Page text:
In one of Friday's major actions, the EPA prohibited its
field agents from using the Clean Water Act to regulate
these wetlands, if migratory bird concerns were their only
reason for doing so. This "guidance" also required local
offices to get permission from EPA headquarters in Washington
before enforcing the pollution control law on isolated wetlands
for any other reason.
Environmentalists argue the Supreme Court decision is narrow
and does not dictate the EPA's action.
In a second action, the EPA launched a process likely to
lead to a new federal rule redefining "isolated wetlands"
and setting new limits on federal jurisdiction over them.
As a result of both actions, much of the responsibility
for protecting these waters would fall to state, tribal
and local governments, although they would not be required
to assume it.
Public input welcome
Whitman said the EPA would continue to seek input on its
new wetlands rules.
"We are also committed to full public involvement in this
process and will seek additional information and scientific
data for possible rule-making," she said.
"It is more important than ever that we work closely with
tribes, states and local agencies to ensure strong protection
of wetlands and other aquatic resources," she said.
Some applauded the EPA's actions. Rep. Doug Ose (R-Calif.),
chairman of the Energy Policy Subcommittee of the House
Government Reform Committee, said the moves "will serve
to protect jobs and our environment."
But environmentalists viewed both moves as major steps backward
and said they were part of the Bush administration's wider
policy of rolling back environmental protections.
"Pollution or habitat destruction in virtually all waters
of the United States are regulated under the Clean Water
Act," said Eric Eckl, a spokesman for the group American
Rivers. "We believe that [the EPA rule-making initiative]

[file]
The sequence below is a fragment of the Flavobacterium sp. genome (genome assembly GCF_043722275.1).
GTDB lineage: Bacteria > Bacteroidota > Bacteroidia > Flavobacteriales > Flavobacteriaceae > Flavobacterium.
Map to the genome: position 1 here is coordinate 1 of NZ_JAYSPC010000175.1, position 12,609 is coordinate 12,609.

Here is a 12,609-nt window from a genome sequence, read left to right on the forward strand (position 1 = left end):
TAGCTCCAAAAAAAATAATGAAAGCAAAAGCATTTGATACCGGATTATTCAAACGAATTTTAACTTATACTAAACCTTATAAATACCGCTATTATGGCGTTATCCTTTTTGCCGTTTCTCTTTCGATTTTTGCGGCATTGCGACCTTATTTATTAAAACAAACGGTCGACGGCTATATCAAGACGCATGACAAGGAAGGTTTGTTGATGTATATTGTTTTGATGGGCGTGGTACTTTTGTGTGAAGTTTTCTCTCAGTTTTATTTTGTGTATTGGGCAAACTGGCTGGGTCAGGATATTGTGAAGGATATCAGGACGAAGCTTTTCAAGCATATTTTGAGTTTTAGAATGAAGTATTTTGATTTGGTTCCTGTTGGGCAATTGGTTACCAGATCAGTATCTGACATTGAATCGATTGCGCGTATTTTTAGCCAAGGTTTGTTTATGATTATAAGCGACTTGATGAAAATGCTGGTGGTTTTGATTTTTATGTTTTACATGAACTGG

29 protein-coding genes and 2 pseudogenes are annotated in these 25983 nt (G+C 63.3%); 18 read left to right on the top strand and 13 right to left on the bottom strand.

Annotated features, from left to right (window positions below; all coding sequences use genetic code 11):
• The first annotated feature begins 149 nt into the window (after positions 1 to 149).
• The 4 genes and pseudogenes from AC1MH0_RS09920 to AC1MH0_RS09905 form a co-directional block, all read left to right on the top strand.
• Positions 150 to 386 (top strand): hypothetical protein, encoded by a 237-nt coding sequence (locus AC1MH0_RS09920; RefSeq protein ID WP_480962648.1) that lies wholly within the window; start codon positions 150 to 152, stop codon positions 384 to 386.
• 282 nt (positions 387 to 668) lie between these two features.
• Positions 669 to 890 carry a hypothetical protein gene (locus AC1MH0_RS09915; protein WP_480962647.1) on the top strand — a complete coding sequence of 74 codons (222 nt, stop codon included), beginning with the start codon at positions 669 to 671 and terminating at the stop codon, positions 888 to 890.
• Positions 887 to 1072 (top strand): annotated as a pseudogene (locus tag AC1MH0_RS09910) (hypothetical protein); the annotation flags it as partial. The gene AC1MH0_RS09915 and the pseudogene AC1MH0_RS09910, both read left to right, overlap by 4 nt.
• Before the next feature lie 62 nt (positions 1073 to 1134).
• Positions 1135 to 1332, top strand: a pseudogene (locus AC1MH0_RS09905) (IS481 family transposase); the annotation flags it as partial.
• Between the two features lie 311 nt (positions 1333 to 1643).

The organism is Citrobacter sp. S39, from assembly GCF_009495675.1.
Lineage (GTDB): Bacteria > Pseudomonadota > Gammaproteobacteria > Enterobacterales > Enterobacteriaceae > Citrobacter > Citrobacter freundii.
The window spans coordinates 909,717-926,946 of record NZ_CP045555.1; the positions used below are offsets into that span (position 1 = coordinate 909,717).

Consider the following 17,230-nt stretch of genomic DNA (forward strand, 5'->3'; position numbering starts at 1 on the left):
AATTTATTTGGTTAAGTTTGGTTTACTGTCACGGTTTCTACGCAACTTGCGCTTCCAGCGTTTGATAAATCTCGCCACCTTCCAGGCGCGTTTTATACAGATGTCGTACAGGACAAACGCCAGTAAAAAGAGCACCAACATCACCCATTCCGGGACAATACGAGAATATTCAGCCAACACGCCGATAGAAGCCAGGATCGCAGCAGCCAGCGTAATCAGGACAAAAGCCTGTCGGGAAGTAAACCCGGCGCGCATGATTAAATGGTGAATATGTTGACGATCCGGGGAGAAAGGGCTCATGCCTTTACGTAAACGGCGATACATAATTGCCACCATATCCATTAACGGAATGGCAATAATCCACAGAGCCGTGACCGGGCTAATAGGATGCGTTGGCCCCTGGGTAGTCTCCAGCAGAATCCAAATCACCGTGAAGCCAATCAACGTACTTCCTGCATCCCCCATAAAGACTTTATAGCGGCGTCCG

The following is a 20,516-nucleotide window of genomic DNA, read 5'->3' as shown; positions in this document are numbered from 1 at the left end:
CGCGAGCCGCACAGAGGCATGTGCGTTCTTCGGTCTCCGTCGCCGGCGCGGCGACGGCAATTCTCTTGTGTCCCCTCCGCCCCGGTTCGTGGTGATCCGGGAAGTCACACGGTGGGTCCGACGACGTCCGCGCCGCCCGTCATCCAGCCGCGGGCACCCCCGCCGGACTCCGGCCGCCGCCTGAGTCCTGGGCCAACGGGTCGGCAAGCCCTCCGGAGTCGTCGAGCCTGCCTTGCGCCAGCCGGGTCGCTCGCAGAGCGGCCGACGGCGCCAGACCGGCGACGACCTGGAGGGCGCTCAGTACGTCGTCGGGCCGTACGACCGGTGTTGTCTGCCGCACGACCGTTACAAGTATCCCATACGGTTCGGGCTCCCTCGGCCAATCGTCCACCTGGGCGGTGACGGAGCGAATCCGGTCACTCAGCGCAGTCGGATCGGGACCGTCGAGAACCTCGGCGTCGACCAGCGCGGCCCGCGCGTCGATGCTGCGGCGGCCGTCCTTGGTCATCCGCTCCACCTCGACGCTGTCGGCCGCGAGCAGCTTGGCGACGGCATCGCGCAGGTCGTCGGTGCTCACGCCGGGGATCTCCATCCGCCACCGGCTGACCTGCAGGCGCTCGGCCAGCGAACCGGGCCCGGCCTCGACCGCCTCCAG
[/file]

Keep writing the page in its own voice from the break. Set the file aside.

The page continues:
will serve as a test of the political waters for removing
those protections from ephemeral or intermittent streams,
isolated wetlands, and manmade waters such as ditches, canals
Door opening to polluters?
Others said the new rules would allow polluters to harm
unprotected bodies of water.
"There is no legal or scientific justification for legalizing
pollution in waterways that have been protected for three
decades," said Nancy Stoner, director of the Natural Resources
Defense Council. "The Bush administration doesn't seem to
understand that all of our waters are connected. If you
allow corporate polluters to dump toxic waste in creeks,
it will flow into our rivers and threaten our drinking water."
Activists in Illinois were equally displeased.
"The clock is ticking," said Illinois state Rep. Karen May
(D-Highland Park), who unsuccessfully sponsored legislation
to create an Illinois wetlands protection law last year.
"Each year that goes by, wetlands can be filled in with
no mitigation, causing an exacerbation of flooding, a detrimental
effect on our water quality and our natural ecosystems.
We are losing what is left."
What are wetlands?
In general, wetlands are areas where water covers the soil
or is at or near the surface of the soil or within the root
zone all or part of the year, and where the vegetation is
adapted to life in saturated ground. These areas typically
are salt and brackish marshes, freshwater marshes, and forested